- Tue Mar 21, 2017
- 0 comments
In a study by Men’s Health it was revealed that the top two ways men stay connected with friends are texting (#1) and “get togethers” (#2). The reason we prefer these ways are twofold: texting fits the factual, short, bottom line style of communication we appreciate and “get togethers” feed our need for closer, interpersonal camaraderie and connection with each other. Whether it’s just the guys or the guys with the gals we usually huddle by gender and “dive deeper.” Guys usually assemble around wherever the meat is being grilled and sample it with a beverage in hand. At the same time, the girls keep it real in the kitchen while prepping for the meal and talk about, well, everything. That’s where the similarities end because guys do not talk about everything.
In fact, guys prefer to keep it on the surface when we get together. We stick to sports, work updates, kids sports, house projects, power tools, cars, working out, and our favorite recreational pursuit. So let’s get this straight: in the one setting with the most potential power in our lives to build strong friendships we, by habit or by choice, keep things on the surface? Exactly. Like a bunch of icebergs, we present the tips of our lives while the big stuff causing emotional heartburn, relational pain, or spiritual darkness (like our marriages, temptations, families, finances, and inner demons) stay buried, unprocessed, and unresolved. We leave with full stomachs and empty souls, more lonely than when we first arrived because no one knows what’s really going on in our lives. The irony is that most of us spin it at these gatherings and say when asked “It’s all good bro.”
Imagine waking up to a fresh cup of coffee, opening your daily news and the top headline alerts readers, “God Fears Your Faith is Going Stale.”
Not sure the networks would pick up that newswire. But God’s man should! I can envision the lead paragraph going something like:
DATELINE -- WORLD NEWS TODAY -- God, who calls himself “I Am,” announced today he fears Christian men are forgetting their first love, allowing their faith to grow stale which is creating major weaknesses in the front lines of the ongoing spiritual battle between good and evil. God warns men who follow Him to keep their faith fresh or they will fall victim to sin, self, and Satan.
I fear men often accept Jesus into their lives, get excited for a season, then check the box called “faith” and resort to showing up Sundays to sit in a pew. The excitement of forgiveness of sin, being loved by God, and the power of life transformation can grow stale unless you fan the flame of faith.
That’s what happened to Nineveh. It’s a sad story because within 100 years after turning to God, not one man followed God. It’s also a parable for us men. We can’t be like Nineveh. Don’t let your love for God grow stale. Keep it fresh. Here’s how:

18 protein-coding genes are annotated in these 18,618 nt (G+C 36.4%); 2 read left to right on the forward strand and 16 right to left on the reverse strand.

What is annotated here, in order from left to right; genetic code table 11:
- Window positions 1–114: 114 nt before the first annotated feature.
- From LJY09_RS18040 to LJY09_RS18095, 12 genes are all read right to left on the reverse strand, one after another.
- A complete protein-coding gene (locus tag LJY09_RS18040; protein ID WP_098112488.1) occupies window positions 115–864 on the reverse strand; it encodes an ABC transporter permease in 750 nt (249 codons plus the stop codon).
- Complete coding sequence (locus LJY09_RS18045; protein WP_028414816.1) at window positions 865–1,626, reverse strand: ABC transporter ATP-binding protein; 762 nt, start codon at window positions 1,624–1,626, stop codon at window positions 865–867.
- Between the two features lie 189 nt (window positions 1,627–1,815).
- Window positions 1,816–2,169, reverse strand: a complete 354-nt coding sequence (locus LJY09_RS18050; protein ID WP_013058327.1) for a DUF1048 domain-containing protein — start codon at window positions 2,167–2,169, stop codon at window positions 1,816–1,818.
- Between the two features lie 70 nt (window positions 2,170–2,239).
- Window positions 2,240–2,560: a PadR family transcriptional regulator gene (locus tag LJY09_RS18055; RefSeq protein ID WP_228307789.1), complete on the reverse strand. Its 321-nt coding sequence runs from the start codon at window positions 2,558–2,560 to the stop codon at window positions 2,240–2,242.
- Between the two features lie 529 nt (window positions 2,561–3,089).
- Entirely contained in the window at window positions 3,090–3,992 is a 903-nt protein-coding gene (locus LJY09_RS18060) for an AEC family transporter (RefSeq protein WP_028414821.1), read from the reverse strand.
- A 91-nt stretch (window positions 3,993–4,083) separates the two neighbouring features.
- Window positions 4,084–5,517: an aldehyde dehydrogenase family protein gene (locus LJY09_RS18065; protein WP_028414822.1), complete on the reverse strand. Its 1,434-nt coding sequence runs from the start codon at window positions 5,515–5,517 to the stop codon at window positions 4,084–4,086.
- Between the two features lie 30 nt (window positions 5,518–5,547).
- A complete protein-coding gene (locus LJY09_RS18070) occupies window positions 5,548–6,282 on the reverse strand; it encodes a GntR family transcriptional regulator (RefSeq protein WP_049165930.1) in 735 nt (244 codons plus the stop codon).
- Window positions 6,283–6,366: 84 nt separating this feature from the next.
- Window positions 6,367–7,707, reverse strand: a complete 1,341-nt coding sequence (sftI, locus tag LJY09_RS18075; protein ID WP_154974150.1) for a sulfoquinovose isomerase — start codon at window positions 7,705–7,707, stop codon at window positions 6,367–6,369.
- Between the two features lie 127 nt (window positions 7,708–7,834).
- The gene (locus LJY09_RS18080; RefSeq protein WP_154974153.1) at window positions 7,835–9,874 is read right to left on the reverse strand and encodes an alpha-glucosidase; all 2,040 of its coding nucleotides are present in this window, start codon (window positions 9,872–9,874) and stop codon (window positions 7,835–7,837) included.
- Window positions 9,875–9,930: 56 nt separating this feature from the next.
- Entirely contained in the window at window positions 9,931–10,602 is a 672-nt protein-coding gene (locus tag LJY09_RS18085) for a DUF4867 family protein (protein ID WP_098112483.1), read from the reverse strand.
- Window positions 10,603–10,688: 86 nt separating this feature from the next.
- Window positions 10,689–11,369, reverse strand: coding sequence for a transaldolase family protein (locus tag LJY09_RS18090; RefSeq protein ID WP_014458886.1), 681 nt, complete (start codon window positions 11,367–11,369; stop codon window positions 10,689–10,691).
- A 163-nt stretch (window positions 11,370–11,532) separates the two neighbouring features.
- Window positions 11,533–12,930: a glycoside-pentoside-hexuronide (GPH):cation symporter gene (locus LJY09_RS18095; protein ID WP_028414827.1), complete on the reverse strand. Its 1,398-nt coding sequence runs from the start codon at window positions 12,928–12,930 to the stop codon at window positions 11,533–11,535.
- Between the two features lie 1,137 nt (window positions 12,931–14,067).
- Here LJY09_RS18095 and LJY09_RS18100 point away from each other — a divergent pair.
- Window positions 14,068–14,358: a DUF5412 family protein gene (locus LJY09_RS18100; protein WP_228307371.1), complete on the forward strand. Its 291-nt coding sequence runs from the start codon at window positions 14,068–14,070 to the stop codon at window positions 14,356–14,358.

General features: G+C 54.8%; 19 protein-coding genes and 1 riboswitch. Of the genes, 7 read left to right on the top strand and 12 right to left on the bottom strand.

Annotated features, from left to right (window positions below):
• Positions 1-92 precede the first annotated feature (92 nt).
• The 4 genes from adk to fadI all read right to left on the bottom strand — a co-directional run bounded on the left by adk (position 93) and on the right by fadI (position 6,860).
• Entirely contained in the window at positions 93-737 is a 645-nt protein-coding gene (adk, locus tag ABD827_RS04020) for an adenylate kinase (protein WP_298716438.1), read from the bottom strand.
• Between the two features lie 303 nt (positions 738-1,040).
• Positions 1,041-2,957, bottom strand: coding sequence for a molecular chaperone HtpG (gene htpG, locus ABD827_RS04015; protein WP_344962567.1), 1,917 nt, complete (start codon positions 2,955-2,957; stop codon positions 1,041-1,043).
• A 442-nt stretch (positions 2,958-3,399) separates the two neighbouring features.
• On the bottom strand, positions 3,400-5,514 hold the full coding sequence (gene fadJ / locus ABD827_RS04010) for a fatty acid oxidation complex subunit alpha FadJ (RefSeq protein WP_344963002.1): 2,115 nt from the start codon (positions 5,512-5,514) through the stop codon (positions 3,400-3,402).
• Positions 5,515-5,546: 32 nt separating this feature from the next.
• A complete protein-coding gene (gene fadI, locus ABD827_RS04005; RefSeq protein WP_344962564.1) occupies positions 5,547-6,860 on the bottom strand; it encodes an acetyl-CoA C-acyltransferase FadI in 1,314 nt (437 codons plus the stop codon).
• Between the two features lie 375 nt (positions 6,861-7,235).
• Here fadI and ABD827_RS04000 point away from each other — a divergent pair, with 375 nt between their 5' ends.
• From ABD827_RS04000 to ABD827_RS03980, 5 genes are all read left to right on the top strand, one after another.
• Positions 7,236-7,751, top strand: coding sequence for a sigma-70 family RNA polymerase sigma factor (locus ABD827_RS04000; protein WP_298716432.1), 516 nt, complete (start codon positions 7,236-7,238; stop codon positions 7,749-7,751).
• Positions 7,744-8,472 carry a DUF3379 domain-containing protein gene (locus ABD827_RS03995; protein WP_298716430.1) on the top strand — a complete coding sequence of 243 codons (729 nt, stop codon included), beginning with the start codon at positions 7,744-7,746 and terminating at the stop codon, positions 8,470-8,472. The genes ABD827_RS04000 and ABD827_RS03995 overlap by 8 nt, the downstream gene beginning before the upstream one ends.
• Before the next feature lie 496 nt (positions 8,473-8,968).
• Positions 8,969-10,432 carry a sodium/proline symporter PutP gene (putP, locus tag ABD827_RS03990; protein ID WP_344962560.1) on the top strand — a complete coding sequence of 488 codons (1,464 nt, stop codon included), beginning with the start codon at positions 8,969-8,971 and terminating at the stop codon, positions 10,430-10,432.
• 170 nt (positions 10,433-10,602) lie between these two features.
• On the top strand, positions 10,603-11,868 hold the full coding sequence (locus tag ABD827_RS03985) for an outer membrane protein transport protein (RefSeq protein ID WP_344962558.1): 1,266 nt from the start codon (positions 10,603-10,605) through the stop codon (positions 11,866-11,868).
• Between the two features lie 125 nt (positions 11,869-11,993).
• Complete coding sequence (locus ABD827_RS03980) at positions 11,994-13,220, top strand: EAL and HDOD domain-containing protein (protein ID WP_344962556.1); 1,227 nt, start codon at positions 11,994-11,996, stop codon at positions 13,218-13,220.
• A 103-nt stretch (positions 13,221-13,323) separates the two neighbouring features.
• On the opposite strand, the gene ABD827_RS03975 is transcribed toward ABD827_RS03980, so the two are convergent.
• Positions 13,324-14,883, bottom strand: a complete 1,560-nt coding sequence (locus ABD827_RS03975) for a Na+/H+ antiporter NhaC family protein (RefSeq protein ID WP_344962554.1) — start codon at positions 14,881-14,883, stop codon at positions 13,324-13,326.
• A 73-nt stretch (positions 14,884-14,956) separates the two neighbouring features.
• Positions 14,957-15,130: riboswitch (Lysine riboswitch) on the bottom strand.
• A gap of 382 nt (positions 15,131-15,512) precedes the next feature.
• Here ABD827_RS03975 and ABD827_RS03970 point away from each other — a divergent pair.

- Tue Aug 6, 2013
- 2 comments
I am one of those people who “believes the best” about other people.
In my career as a junior guy working his way up and as a CEO I have met all sorts of leaders in the marketplace and, now, in the church world. I have noticed over the years that both leaders and managers in Christian settings (like churches or ministries) are engaged with much less cynicism by their junior people at the beginning of a relationship because there is this perception that a common set of spiritual rules are shared and believed. This makes employees in those settings feel more secure, more loyal, and more trusting of their leader, his promises, and the possibilities of moving personally forward and developing. “We” are in this great cause together and, after all, “Do to others what you would have them do to you” is in red letters, we work from the same playbook, and this is “God’s work” that we are advancing together. It’s all smiles, honeymoons, and hope. Woo-hoo!
Then it gets weird.
Over time (and it could take years) you begin to see and sense things. Your sniffer goes off and you catch strong whiffs of self-protection or micromanagement or both. Friendly demeanors turn into business-like interactions. Distance creeps in, meetings are missed or cancelled, and the next interactions that follow are directives being handed down. To motivate the team there has to be “spiritual reasons,” logic, and precedent as well. The Devil gets mentioned. Pressure comes into your team or organization to rally and perform for projects and agendas your “leader” will get credit for in the larger organization. Other talented leaders in the team stop leading and innovating and start administrating. The message both directly and indirectly is that we don’t need leaders or vision anymore, we need managers. The whole tone changes—professionally, emotionally, and relationally. Hallway conversations increase. People turn over. People leave. Disillusionment and doubt set into the team.